Lateral patellofemoral overload syndrome, for instance, is a painful knee condition that typically affects runners and cyclists, but it can also hit the average gym rat who does high-rep squats and lunges and throws some cardio into the mix. Research has found that injecting a Botox-like substance into the tensor fascia latae (a muscle that runs along the front and side of the hip) followed by a few months of physiotherapy can wipe out knee pain in a majority of subjects.
Botox can even be used to treat chronic arthritis when injected right into the joint. Research has shown a significant decrease in joint pain in ankles, knees, and shoulders. It does so in two ways: it targets pain nerves within the joint and can reduce nerve-related inflammation of the muscles surrounding the joint without compromising strength and function of adjacent muscles. Diminished wrinkles around the area are just an added bonus!
7. Intra-Articular Growth Hormone (GH)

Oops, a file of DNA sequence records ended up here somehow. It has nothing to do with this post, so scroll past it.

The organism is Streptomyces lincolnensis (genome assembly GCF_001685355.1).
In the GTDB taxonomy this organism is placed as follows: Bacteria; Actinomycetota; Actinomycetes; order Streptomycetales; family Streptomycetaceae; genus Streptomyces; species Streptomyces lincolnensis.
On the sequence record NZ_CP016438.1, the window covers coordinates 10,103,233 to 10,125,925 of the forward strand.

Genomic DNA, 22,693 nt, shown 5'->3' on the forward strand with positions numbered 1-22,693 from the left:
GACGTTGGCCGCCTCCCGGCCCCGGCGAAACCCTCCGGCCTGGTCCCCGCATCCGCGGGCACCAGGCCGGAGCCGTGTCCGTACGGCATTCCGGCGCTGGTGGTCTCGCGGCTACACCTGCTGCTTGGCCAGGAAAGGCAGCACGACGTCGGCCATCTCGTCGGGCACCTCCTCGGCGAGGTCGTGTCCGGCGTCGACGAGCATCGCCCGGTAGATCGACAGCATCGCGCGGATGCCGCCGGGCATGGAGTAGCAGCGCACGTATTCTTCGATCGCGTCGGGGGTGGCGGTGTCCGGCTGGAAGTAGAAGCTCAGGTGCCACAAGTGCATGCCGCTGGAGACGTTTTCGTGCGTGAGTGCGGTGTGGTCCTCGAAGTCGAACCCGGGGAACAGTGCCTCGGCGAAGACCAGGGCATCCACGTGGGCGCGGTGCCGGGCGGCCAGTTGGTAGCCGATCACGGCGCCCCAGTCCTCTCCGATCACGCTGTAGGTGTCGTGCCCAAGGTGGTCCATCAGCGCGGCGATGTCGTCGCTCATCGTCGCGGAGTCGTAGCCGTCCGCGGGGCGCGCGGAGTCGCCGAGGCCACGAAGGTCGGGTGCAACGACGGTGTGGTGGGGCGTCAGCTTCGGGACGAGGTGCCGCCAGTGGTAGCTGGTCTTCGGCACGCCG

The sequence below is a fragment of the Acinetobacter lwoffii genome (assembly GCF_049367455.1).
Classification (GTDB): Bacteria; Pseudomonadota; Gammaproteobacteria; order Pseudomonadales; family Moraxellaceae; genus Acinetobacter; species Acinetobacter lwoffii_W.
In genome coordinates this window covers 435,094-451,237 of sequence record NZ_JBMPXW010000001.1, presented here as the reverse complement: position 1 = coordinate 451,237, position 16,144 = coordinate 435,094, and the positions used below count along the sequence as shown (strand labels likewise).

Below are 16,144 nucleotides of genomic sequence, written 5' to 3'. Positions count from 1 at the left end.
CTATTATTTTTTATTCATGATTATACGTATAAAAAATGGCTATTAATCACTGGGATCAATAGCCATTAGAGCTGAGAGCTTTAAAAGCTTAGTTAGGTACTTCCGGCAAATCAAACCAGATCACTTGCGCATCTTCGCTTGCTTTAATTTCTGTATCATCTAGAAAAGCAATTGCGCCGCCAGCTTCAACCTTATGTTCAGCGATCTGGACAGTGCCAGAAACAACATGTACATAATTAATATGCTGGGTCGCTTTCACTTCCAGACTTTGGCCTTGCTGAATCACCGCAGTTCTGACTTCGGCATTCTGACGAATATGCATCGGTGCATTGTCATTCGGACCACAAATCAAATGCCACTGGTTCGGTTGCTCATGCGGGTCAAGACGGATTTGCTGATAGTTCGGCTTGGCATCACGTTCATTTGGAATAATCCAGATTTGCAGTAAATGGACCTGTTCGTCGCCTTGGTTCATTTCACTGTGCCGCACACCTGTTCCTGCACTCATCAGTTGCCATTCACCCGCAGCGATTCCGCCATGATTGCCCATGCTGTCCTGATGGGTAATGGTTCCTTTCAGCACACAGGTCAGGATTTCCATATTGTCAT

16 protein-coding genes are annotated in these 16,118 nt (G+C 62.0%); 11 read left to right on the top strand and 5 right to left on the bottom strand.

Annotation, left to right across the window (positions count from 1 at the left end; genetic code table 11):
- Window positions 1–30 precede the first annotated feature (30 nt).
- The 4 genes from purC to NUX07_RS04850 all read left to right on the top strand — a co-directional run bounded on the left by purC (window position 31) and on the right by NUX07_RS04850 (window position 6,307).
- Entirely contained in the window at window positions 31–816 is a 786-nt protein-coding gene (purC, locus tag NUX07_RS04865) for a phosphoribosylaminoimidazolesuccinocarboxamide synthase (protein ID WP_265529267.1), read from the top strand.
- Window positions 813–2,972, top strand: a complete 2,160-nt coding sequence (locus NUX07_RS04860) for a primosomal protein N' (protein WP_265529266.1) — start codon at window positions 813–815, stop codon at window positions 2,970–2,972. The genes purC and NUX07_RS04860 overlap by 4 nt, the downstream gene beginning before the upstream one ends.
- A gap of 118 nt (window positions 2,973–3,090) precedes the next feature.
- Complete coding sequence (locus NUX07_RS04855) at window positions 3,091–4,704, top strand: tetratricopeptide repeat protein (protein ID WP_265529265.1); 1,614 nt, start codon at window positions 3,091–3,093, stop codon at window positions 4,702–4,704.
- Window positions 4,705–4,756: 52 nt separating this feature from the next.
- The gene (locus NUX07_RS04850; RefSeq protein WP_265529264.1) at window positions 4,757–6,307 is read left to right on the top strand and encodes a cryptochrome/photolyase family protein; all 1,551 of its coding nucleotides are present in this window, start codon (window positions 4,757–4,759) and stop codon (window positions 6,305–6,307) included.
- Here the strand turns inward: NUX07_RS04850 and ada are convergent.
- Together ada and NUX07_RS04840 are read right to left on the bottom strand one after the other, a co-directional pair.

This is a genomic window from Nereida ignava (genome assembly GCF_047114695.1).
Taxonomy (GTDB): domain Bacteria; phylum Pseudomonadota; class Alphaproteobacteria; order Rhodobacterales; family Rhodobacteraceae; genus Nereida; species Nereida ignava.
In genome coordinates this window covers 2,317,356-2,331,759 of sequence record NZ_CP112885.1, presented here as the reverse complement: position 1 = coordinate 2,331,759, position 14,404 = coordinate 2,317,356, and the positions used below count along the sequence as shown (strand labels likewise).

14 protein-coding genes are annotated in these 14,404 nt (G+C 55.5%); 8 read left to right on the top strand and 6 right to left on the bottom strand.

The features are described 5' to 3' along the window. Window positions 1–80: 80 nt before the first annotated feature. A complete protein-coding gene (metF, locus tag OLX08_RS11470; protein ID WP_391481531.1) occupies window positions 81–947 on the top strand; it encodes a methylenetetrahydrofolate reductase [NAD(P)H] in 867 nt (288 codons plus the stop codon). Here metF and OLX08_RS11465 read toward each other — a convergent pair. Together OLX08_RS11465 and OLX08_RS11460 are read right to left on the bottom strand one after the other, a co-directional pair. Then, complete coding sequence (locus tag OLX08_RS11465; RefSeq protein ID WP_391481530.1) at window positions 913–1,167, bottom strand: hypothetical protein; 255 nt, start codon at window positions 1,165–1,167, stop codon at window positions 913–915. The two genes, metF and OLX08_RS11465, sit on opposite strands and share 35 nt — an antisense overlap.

Growth hormone has the unique ability to regenerate cartilage. If you’re a “bone on bone” case, you may be a perfect candidate for this procedure. Granted, you need to use a high dose of GH – around 15-30 IUs depending on the size of the joint – and it’s expensive. It also requires a bit of time and some physio (the joint must remain unloaded throughout the process), but with a success rate of 95% for ankles, elbows, and wrists in particular, it may be well worth it.
8. Stem cells
Stem cells are the new kids on the block for treatment of skeletal muscle injuries. Think of stem cells as the “repairmen” of the body. These guys go to work to heal all sorts of joint, muscle, tendon, ligament, disc, and bone injuries, and the word on the street is that they really work.
Joe Rogan of UFC fame has talked quite a bit about the effectiveness of stem cell treatments. He had it done to repair a badly injured shoulder and it did the job. He’s back to 100% now. According to Rogan, “Injuries heal super quick, permanent results within days. It’s insane!”
Stem cell treatments are even being combined with PRP and prolotherapy for a super-potent healing cocktail. It’s certainly a fast-growing field. Currently the expense is high, but this protocol may be a game-changer in the future.